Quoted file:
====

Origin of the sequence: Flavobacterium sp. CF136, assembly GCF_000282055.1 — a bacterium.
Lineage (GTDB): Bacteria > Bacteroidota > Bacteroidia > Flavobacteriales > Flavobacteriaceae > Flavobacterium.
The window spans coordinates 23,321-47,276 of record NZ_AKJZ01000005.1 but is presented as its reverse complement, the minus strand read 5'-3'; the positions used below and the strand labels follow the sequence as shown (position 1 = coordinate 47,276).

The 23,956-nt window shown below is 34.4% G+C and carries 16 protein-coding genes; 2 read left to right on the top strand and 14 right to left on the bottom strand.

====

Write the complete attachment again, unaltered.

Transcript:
Origin of the sequence: Flavobacterium sp. CF136, assembly GCF_000282055.1 — a bacterium.
Lineage (GTDB): Bacteria > Bacteroidota > Bacteroidia > Flavobacteriales > Flavobacteriaceae > Flavobacterium.
The window spans coordinates 23,321-47,276 of record NZ_AKJZ01000005.1 but is presented as its reverse complement, the minus strand read 5'-3'; the positions used below and the strand labels follow the sequence as shown (position 1 = coordinate 47,276).

The 23,956-nt window shown below is 34.4% G+C and carries 16 protein-coding genes; 2 read left to right on the top strand and 14 right to left on the bottom strand.